Preventing probate should not be a problem. There are simplified yet efficient ways to make sure that all or most of your estate is directly granted to your heirs to avoid the difficulties of probate court.
Advantages of a living trust
Living trusts were created to put a stop on probate. The upside of putting your important property in a trust fund is that upon your passing, the trust property is not a probate estate. However, it is considered federally taxable because the trustee owns the property instead of you. After your death, the trustee can conveniently handover the trust property to the recipients you have choose, without probate involved. Similar to a will, you may list your family or friends you wish to have included in the trust document.
Payable upon death funds
You can also allocate your bank and retirement blances to payable-on-death funds. You can easily designate a beneficiary by completing a simple form. Instead of going through the probate process the money will go straight to your beneficiary when you die. A few states also permit transfer-on-death real estate property that allow you to assign your property with a deed that will not get carried out until your death.
Property with joint ownership
Three types of joint ownership offer a trouble-free process to sidestep probate when the original owner dies. To share a title with another person in a way that prevents probate, you document that you are the owner and how you wish to designate the title. Typically, no more documentation is necessary. With the death of either owner, the property gets handed to the other joint owner without probate.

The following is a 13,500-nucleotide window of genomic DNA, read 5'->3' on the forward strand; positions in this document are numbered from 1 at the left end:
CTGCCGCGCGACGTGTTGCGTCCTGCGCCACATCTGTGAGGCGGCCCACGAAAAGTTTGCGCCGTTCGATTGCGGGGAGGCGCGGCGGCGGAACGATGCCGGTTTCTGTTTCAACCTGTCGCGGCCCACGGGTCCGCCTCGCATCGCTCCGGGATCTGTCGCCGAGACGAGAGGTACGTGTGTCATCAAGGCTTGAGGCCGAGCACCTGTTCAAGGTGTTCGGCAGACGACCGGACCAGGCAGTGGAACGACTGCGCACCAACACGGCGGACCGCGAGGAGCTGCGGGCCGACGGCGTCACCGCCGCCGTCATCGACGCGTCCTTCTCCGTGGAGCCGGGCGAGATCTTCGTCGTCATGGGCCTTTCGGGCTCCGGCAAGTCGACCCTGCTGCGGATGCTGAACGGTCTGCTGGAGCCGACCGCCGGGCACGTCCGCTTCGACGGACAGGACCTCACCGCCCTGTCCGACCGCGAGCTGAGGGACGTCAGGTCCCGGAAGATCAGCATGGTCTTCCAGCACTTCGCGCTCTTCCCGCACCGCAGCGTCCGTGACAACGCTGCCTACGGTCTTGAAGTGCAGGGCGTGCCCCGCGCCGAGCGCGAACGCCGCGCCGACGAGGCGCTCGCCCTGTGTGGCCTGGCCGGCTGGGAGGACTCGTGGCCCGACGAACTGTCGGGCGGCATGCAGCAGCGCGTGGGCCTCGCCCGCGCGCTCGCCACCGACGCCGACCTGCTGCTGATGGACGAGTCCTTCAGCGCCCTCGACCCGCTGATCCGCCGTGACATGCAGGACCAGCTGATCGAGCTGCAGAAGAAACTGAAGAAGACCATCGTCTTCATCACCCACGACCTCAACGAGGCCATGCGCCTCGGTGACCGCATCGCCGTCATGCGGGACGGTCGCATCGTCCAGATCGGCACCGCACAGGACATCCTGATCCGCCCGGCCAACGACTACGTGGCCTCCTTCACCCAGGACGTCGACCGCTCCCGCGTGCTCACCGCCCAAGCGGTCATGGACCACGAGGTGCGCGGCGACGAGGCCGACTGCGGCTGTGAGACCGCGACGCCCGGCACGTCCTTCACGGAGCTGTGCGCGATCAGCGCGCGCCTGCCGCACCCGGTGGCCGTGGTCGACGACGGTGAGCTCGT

You can avoid probate by owning property as follows:
- Joint tenancy with right of survivorship. When one owner dies assets are transferred to the joint owner immediately, without probate.
- Tenancy by entirety. Some states may allow married couples to own a title as a “tenancy by the entirety” rather than joint tenancy. Entitlement to the other partner is similar to joint tenancy but is allowed strictly to a married couple or by same-sex partners in states that allow same sex registration. Probate can be avoided in exactly the same manner as joint ownership.
- Community property with right of survivorship. If you live or have property in Alaska, Arizona, California, Idaho, Nevada, Texas or Wisconsin, another way to jointly own property with your spouse is an option to allow community property with the right of survivorship. If you own property in this way, when one spouse dies the other spouse automatically owns the property.
Gifting your property
Gifting while you are living allows a simple shortcut that is easy to understand. If you do not own the assets when you die, there is no probate needed. Generally, gifting reduces probate because the more the more the property is worth, the higher the expenses of probate. Also most in most cases gifts are not taxable.
Simplifying for small estates
Currently, nearly every state allows simple ways to eliminate probate or avoid it entirely if the estate is considered small. The definition of small varies by state. At Hanson and Manzo, we can help with wills, probate and estate planning. Call us today at 608-831-2529 to set up an appointment.